About this Website

Hadrian’s Lymphosite

A Hodgkin’s Lymphoma Diary

Who am I?

My name is Hadrian Pigott.  I’m an artist, and I live in Penzance, Cornwall.  This is been my home for 10 years, and prior to that I lived in and around London where for 15 years art was the focus of my life.  Life and art have diversified beautifully since leaving London, and I’m very happy here.  I put my energy and effort into many things; music, art, people, ideas, buildings, community campaign and planning issues, a couple of old vehicles, sailing and the sea.

How do I live?  How do I pay the bills?  Well that’s pretty diverse too; sometimes I get paid for what I do, for engaging with art projects, for building buildings, and for making my own buildings pay their way by making them beautiful places to live and letting other people live in them.  Usually the things I consider most important I don’t get paid for at all, so there’s always a careful balancing act on the go.

In short, I would say I make things.

It’s March 2014, and right now and for the next six months or more I’m going to concentrate on making myself well.  I can’t do this alone of course and I need the wonders of western medicine to kill the cancer and I need all the resources of friends and family to help me through what is likely to be a tough treatment program.

Stage 4 Hodgkin’s lymphoma.

I’ve become aware that if you’re going to have cancer, this is a good cancer to have. My oncologist didn’t say ‘Hadrian you’ve got about 6 months to live – sorry there’s nothing we can do’, he said ‘Hadrian you’ve got about 6 months to live without treatment, but Hodgkins is a potentialy curable cancer with high treatment success rates’.  So, unlike many cancer sufferers, I have a big light at the end of the tunnel and for that I’m very grateful and aware that I’m lucky.  OK, not so lucky to end up with a late Stage 4 diagnosis, but hey! We are where we are.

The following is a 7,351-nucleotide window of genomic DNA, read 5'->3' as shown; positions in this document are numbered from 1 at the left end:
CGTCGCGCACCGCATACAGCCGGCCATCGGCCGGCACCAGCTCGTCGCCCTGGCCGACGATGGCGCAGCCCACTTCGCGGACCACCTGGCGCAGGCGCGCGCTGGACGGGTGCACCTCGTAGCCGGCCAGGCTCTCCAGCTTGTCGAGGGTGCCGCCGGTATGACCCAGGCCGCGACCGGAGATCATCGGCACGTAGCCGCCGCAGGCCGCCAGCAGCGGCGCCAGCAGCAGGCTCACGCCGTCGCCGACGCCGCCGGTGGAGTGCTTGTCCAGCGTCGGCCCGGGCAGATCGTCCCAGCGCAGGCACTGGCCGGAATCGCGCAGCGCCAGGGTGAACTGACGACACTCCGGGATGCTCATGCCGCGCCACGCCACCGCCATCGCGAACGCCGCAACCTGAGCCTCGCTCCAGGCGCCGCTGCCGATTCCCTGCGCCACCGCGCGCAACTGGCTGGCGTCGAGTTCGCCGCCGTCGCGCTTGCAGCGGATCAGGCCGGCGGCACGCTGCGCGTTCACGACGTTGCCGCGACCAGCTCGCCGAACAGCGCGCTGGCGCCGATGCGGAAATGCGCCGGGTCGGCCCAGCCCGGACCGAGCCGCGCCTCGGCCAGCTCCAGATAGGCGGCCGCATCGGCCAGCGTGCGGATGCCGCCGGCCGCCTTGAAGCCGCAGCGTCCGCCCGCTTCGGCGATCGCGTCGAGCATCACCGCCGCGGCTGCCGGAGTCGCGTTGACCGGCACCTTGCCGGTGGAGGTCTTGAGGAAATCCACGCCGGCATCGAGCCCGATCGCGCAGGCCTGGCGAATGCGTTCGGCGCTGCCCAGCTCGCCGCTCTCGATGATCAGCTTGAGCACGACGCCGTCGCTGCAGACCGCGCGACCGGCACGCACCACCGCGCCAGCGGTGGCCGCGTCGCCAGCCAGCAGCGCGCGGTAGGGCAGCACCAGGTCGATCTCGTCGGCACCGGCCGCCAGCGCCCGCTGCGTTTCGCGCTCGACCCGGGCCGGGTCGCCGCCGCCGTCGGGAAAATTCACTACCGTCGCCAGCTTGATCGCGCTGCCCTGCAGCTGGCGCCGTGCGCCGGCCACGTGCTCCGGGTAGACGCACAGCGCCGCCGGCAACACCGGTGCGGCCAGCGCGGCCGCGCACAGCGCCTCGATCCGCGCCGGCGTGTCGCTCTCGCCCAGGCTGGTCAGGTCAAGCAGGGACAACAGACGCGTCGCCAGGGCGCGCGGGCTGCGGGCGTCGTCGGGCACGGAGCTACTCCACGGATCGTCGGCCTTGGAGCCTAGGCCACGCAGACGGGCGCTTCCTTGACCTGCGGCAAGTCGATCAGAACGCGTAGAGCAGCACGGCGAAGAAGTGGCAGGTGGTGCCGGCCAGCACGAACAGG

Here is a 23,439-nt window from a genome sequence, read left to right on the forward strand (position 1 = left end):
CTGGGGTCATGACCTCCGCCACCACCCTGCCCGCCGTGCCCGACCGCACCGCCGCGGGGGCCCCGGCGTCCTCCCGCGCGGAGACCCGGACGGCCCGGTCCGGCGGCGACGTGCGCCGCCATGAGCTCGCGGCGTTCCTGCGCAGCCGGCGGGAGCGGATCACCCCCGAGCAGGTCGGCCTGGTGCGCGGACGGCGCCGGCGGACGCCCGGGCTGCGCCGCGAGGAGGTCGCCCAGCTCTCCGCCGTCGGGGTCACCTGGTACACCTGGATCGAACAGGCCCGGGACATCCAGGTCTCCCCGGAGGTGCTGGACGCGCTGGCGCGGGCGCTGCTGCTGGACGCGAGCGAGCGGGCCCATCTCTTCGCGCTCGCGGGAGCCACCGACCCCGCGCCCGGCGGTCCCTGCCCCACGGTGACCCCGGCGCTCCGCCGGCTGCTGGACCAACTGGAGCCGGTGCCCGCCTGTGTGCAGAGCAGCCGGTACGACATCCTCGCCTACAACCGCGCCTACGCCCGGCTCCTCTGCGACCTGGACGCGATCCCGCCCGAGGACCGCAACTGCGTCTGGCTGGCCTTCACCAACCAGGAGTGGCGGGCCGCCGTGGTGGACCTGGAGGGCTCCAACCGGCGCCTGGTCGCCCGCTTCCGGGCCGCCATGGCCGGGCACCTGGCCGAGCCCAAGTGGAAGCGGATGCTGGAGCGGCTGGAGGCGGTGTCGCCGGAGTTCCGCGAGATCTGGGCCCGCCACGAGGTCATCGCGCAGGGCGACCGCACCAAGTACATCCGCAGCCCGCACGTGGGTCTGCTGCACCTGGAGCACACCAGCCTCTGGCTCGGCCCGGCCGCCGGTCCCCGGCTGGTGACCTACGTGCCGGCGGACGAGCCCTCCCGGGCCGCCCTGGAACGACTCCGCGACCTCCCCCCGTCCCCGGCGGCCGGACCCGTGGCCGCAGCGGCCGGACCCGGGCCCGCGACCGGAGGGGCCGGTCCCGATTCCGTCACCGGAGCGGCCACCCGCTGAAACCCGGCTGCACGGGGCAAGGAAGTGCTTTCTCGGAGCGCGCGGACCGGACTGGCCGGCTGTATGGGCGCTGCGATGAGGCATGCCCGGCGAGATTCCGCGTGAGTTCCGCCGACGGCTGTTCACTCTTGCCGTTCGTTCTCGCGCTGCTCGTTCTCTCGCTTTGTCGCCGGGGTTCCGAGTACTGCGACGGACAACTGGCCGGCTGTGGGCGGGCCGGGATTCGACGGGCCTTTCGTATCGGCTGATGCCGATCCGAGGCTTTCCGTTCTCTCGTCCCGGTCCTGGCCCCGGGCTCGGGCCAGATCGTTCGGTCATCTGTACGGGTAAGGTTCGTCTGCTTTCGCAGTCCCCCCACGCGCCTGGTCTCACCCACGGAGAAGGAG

Who is this diary for?

Primarily this diary and website is for me.  Cancer is a frightening thing.  On the day after that word was mentioned I started writing.  It’s been a very helpful thing to do, and I’ve established a pattern where first thing in the morning, and it’s usually early morning because I’m not sleeping much, I write up something about the day before.  It gives me a sense of perspective, a timescale, and is a check on myself – how I’m feeling, how it’s going, who is around me.

I find the writing is grounding and is helping me cope with a big change in my life.  The cancer has made me unwell and I’ve had to slow down and put things aside.  It’s not been easy.

The diary is also for my family and friends; it’s a way of letting people know how I am and what’s going on.  It’s great when people call to ask ‘how’s it?’ but sometimes it’s tiring to talk about it and I need to concentrate on other things.  Those other things need concentration too because everything is taking much longer now.  So the diary is to let people know that all is well and where I’m at.  And if I’m not well, it will let them know that too and may help me organise a sort of home care team, made up of my family and friends, the many friends who have volunteered to help if and when I need it.  You lovely people!

Finally, the diary and website is for other people too, people I’ve not met, people who might, like I did, search online to understand the experiences of others with Lymphoma.  In the early days of being assessed for cancer I found some wonderful blogs and diaries online, written by people of all ages, and all unique, brave and beautiful.   There is no way of knowing it, but I partly write this on the off chance that it’s helpful to others.